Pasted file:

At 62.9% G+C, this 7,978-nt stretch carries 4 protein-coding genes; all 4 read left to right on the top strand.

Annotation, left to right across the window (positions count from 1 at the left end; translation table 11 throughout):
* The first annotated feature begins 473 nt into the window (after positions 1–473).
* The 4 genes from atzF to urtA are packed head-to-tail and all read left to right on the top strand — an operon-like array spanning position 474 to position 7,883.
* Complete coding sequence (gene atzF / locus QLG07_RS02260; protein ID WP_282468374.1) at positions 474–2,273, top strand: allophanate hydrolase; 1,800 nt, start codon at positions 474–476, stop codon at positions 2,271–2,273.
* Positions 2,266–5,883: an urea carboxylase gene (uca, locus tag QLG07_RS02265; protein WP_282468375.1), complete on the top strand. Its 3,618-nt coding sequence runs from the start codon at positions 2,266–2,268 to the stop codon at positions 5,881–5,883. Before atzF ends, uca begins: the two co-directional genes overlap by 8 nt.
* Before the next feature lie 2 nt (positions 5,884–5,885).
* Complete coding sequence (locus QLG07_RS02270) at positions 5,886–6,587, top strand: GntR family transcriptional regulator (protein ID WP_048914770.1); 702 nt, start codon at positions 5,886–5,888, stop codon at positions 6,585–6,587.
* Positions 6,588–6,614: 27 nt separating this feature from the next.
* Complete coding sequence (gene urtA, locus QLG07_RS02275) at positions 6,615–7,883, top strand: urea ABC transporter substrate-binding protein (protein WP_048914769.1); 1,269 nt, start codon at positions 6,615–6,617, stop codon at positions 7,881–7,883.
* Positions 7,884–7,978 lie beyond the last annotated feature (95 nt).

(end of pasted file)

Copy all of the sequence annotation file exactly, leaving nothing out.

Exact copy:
At 62.9% G+C, this 7,978-nt stretch carries 4 protein-coding genes; all 4 read left to right on the top strand.

Annotation, left to right across the window (positions count from 1 at the left end; translation table 11 throughout):
* The first annotated feature begins 473 nt into the window (after positions 1–473).
* The 4 genes from atzF to urtA are packed head-to-tail and all read left to right on the top strand — an operon-like array spanning position 474 to position 7,883.
* Complete coding sequence (gene atzF / locus QLG07_RS02260; protein ID WP_282468374.1) at positions 474–2,273, top strand: allophanate hydrolase; 1,800 nt, start codon at positions 474–476, stop codon at positions 2,271–2,273.
* Positions 2,266–5,883: an urea carboxylase gene (uca, locus tag QLG07_RS02265; protein WP_282468375.1), complete on the top strand. Its 3,618-nt coding sequence runs from the start codon at positions 2,266–2,268 to the stop codon at positions 5,881–5,883. Before atzF ends, uca begins: the two co-directional genes overlap by 8 nt.
* Before the next feature lie 2 nt (positions 5,884–5,885).
* Complete coding sequence (locus QLG07_RS02270) at positions 5,886–6,587, top strand: GntR family transcriptional regulator (protein ID WP_048914770.1); 702 nt, start codon at positions 5,886–5,888, stop codon at positions 6,585–6,587.
* Positions 6,588–6,614: 27 nt separating this feature from the next.
* Complete coding sequence (gene urtA, locus QLG07_RS02275) at positions 6,615–7,883, top strand: urea ABC transporter substrate-binding protein (protein WP_048914769.1); 1,269 nt, start codon at positions 6,615–6,617, stop codon at positions 7,881–7,883.
* Positions 7,884–7,978 lie beyond the last annotated feature (95 nt).